For many years there has been a great degree of mystery and allure around the whole venture capital industry. I never really understood how a VC firm went about raising a fund, securing LPs; I frankly didn’t understand the whole process. Now that I have first-hand experience in the dark art of raising a fund, I thought I would give a little glimpse under the kimono as to how a VC goes about these things, even during a down and challenging economy.
So how does a venture capital firm raise a fund?
It starts with an idea and vision. For me, it was about nothing more than trying to make the current VC model incrementally better. I saw a need, and came up with a solution. It’s essential to surround yourself with the very best people possible who can help carry out and execute upon your strategy and the concept that is laid out. This involves very expensive attorneys, specialist consultants, very connected individuals, partners, accountants, team members, communication and marketing firms, placements agents, collaborating with other private equity and venture firms and A LOT of networking in existing networks while simultaneously building new relationships. This is why venture capital is not for everyone. Guy Kawasaki has a great quote that I really like: "Venture capital is something to do at the end of your career, not the beginning. It should be your last job, not your first."
When a VC wants to raise a fund, they know that it will take twice as long as predicted, cost twice as much and there is still always the potential that the fund will not close especially during times like now. There is just no room for average people doing average things in the financial and entrepreneurial markets. You must have something that is still traditional enough that people can understand, yet is a little bit different while having a better value proposition.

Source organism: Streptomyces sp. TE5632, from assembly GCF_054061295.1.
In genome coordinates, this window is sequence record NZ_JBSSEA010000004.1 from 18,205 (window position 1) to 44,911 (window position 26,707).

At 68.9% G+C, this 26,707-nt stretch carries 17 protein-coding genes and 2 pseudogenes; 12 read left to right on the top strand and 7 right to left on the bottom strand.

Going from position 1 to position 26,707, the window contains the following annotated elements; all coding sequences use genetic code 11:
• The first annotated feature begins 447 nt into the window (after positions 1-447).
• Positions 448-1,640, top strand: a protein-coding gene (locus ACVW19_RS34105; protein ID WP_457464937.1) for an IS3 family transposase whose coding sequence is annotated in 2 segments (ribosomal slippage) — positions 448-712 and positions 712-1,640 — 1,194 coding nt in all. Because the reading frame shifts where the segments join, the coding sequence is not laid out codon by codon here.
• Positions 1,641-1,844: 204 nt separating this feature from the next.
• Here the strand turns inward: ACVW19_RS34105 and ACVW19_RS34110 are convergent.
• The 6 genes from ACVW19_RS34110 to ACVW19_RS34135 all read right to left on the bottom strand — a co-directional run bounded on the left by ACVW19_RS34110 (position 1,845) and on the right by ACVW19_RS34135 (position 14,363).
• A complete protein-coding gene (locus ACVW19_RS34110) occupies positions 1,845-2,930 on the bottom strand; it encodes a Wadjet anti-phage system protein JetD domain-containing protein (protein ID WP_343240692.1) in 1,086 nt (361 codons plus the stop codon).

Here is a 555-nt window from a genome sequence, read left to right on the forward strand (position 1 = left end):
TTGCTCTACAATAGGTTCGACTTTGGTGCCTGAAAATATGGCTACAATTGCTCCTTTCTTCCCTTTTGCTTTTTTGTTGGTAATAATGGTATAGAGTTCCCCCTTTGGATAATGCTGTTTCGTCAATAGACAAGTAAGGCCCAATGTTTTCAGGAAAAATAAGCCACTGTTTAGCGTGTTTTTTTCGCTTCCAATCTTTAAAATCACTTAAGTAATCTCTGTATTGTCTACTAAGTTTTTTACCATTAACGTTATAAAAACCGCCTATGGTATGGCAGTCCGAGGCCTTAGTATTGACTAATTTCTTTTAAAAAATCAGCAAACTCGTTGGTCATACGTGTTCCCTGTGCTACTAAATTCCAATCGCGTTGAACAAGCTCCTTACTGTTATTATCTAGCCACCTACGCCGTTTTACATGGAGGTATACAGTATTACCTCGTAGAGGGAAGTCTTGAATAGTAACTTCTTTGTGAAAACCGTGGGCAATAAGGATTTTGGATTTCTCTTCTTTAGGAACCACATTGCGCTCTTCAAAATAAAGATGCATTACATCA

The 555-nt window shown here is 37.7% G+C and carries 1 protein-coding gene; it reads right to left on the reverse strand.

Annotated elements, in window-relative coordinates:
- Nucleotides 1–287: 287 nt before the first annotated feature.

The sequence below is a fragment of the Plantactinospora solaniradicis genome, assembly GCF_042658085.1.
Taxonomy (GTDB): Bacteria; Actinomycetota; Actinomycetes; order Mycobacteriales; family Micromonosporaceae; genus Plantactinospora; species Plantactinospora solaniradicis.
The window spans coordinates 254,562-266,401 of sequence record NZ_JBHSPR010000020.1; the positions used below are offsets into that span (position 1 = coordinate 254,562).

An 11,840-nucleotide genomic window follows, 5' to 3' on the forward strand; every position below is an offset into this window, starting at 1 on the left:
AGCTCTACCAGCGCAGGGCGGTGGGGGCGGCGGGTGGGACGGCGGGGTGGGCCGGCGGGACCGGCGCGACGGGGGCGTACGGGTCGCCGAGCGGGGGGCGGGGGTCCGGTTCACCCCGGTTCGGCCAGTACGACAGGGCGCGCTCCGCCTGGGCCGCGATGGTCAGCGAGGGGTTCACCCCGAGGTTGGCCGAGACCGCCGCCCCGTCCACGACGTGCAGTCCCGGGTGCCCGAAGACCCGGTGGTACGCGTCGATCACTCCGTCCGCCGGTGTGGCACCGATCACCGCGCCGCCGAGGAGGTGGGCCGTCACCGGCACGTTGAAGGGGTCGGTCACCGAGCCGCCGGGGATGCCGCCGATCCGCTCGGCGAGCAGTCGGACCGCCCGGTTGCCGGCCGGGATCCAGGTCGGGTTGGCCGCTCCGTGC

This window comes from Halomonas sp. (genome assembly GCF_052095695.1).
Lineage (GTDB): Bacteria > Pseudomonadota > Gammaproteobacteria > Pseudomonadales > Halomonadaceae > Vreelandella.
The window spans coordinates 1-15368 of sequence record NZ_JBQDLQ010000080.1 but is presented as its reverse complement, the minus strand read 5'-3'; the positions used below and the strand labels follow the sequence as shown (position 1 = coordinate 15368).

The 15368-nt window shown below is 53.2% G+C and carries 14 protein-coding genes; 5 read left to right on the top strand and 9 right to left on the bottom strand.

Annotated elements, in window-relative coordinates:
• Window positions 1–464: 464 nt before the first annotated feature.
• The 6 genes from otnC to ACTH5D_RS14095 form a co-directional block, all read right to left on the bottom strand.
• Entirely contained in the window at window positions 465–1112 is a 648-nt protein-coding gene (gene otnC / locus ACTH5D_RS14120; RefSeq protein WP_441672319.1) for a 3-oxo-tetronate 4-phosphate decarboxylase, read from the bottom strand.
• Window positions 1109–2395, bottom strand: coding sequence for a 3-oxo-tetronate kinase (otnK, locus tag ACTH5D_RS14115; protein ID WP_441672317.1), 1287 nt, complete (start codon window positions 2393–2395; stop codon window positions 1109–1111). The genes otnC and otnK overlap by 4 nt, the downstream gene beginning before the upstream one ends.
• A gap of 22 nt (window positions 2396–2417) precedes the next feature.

Most people forget that investors need investments just as badly as investments need investors. However, after the recent global financial crisis, a lot of the old rules went straight out the window.
For Huckleberry, what is important is that we not only have the best team internally, but also externally with our strategic partners, advisors, limited partners (investors), and anyone or any company that has involvement with the firm.
Raising a venture fund is not for the faint at heart. It is VERY expensive, VERY time-consuming, and VERY demanding.
We hired Matthew Craig-Greene, a London-based specialist VC, private equity consultant and managing principal at IE Consulting. He told me: "Fundraising VCs need to have a clear idea of what LPs are looking for; it obviously pays to understand potential investors’ needs, as well as what they fear, before drawing up the fund’s documentation."
Craig-Greene went on to say:
"When a VC is trying to raise institutional money to fund its next wave of investments, it has to convince pension funds, insurance companies and other potential investors of three things:
1. That it has identified a (preferably unique) opportunity: this is the investment idea.
2. That is has developed the best strategy for extracting value from that opportunity.
3. That its team is the best place to execute that strategy.
That may seem simple, but it is anything but!"
Constant networking, assembling pitches, legal documentation, marketing collateral, events and conferences, meetings, meeting, and more meetings, and a VERY crazy schedule are just a few of the tasks necessary to raise a fund.
So if you are going to raise a fund, I leave you with this. Don’t plan on raising a fund, unless you plan on doing what it takes to raise a fund.
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